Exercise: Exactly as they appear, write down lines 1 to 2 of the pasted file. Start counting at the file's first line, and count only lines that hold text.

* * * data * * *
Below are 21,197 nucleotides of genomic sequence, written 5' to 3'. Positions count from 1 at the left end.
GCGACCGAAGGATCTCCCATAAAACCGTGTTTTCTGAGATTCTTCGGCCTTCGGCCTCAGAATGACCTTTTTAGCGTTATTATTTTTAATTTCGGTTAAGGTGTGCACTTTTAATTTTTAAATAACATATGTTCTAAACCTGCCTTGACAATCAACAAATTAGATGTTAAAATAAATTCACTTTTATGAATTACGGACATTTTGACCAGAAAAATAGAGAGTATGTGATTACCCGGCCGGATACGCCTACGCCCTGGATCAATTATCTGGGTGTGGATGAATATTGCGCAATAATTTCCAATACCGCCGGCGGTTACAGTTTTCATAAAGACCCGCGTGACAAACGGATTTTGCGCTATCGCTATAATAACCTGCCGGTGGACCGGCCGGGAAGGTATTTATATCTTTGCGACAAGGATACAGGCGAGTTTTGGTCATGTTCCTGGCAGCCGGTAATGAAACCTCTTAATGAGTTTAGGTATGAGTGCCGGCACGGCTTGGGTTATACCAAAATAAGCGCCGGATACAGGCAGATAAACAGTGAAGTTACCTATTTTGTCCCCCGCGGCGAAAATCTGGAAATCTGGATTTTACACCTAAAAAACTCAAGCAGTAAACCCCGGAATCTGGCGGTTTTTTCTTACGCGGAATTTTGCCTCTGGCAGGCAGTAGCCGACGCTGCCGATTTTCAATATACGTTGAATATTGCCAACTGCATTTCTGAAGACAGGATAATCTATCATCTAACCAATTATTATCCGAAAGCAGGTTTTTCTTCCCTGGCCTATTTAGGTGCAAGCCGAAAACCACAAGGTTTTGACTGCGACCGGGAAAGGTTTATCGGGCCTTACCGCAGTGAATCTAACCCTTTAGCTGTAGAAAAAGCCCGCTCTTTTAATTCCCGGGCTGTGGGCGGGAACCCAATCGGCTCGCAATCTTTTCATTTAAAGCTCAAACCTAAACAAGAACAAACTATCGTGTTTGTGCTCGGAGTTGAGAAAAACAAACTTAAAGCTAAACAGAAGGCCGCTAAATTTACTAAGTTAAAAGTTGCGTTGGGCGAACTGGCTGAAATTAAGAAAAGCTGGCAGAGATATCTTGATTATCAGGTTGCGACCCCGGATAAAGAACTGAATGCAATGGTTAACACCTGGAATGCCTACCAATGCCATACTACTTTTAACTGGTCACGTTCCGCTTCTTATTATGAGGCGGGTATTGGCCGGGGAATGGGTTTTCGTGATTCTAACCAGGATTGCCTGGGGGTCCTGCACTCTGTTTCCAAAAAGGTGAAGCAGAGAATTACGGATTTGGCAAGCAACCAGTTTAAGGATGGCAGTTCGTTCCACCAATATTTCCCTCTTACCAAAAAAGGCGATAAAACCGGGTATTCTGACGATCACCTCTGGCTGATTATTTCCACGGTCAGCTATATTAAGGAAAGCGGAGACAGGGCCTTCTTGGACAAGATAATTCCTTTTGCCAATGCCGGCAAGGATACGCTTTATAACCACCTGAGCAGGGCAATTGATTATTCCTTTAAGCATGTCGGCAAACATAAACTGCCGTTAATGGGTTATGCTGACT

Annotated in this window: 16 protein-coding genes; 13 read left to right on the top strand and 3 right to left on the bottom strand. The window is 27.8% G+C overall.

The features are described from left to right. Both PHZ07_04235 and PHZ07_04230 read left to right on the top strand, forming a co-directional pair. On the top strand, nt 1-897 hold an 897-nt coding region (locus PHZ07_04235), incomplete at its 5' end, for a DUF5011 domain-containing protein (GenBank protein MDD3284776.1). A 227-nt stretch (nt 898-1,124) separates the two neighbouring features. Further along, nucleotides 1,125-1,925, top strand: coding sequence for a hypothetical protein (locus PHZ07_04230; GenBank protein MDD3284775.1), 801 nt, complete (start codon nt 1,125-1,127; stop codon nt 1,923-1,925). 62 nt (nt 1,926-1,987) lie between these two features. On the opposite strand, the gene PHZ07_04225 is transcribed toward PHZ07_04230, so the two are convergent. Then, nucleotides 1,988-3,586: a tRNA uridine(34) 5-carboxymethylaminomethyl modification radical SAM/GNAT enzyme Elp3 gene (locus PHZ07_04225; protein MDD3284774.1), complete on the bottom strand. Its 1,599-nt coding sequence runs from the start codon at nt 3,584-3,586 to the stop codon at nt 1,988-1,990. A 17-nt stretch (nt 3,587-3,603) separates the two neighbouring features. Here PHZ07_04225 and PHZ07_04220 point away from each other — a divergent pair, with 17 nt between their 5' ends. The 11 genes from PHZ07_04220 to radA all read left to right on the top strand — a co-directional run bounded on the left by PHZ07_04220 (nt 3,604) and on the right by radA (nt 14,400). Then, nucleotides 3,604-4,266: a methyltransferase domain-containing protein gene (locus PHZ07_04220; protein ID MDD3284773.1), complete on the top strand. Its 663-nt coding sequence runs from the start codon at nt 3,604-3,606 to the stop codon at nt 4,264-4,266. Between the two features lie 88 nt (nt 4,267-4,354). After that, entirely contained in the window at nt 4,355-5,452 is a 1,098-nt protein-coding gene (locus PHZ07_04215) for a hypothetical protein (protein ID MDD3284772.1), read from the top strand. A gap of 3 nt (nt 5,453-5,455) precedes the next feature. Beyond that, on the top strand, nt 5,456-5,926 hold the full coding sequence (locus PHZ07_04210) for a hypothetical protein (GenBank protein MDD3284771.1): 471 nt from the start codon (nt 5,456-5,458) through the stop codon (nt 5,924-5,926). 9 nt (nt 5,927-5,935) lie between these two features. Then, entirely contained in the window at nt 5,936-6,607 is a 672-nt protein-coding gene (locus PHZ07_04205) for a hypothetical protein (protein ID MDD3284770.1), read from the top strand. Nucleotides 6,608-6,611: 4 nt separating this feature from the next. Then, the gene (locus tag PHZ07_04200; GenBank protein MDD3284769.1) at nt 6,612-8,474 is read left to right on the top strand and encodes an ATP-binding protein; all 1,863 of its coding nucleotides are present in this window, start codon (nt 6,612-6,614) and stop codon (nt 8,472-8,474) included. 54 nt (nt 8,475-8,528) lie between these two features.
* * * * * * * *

Below are 21,197 nucleotides of genomic sequence, written 5' to 3'. Positions count from 1 at the left end.
GCGACCGAAGGATCTCCCATAAAACCGTGTTTTCTGAGATTCTTCGGCCTTCGGCCTCAGAATGACCTTTTTAGCGTTATTATTTTTAATTTCGGTTAAGGTGTGCACTTTTAATTTTTAAATAACATATGTTCTAAACCTGCCTTGACAATCAACAAATTAGATGTTAAAATAAATTCACTTTTATGAATTACGGACATTTTGACCAGAAAAATAGAGAGTATGTGATTACCCGGCCGGATACGCCTACGCCCTGGATCAATTATCTGGGTGTGGATGAATATTGCGCAATAATTTCCAATACCGCCGGCGGTTACAGTTTTCATAAAGACCCGCGTGACAAACGGATTTTGCGCTATCGCTATAATAACCTGCCGGTGGACCGGCCGGGAAGGTATTTATATCTTTGCGACAAGGATACAGGCGAGTTTTGGTCATGTTCCTGGCAGCCGGTAATGAAACCTCTTAATGAGTTTAGGTATGAGTGCCGGCACGGCTTGGGTTATACCAAAATAAGCGCCGGATACAGGCAGATAAACAGTGAAGTTACCTATTTTGTCCCCCGCGGCGAAAATCTGGAAATCTGGATTTTACACCTAAAAAACTCAAGCAGTAAACCCCGGAATCTGGCGGTTTTTTCTTACGCGGAATTTTGCCTCTGGCAGGCAGTAGCCGACGCTGCCGATTTTCAATATACGTTGAATATTGCCAACTGCATTTCTGAAGACAGGATAATCTATCATCTAACCAATTATTATCCGAAAGCAGGTTTTTCTTCCCTGGCCTATTTAGGTGCAAGCCGAAAACCACAAGGTTTTGACTGCGACCGGGAAAGGTTTATCGGGCCTTACCGCAGTGAATCTAACCCTTTAGCTGTAGAAAAAGCCCGCTCTTTTAATTCCCGGGCTGTGGGCGGGAACCCAATCGGCTCGCAATCTTTTCATTTAAAGCTCAAACCTAAACAAGAACAAACTATCGTGTTTGTGCTCGGAGTTGAGAAAAACAAACTTAAAGCTAAACAGAAGGCCGCTAAATTTACTAAGTTAAAAGTTGCGTTGGGCGAACTGGCTGAAATTAAGAAAAGCTGGCAGAGATATCTTGATTATCAGGTTGCGACCCCGGATAAAGAACTGAATGCAATGGTTAACACCTGGAATGCCTACCAATGCCATACTACTTTTAACTGGTCACGTTCCGCTTCTTATTATGAGGCGGGTATTGGCCGGGGAATGGGTTTTCGTGATTCTAACCAGGATTGCCTGGGGGTCCTGCACTCTGTTTCCAAAAAGGTGAAGCAGAGAATTACGGATTTGGCAAGCAACCAGTTTAAGGATGGCAGTTCGTTCCACCAATATTTCCCTCTTACCAAAAAAGGCGATAAAACCGGGTATTCTGACGATCACCTCTGGCTGATTATTTCCACGGTCAGCTATATTAAGGAAAGCGGAGACAGGGCCTTCTTGGACAAGATAATTCCTTTTGCCAATGCCGGCAAGGATACGCTTTATAACCACCTGAGCAGGGCAATTGATTATTCCTTTAAGCATGTCGGCAAACATAAACTGCCGTTAATGGGTTATGCTGACT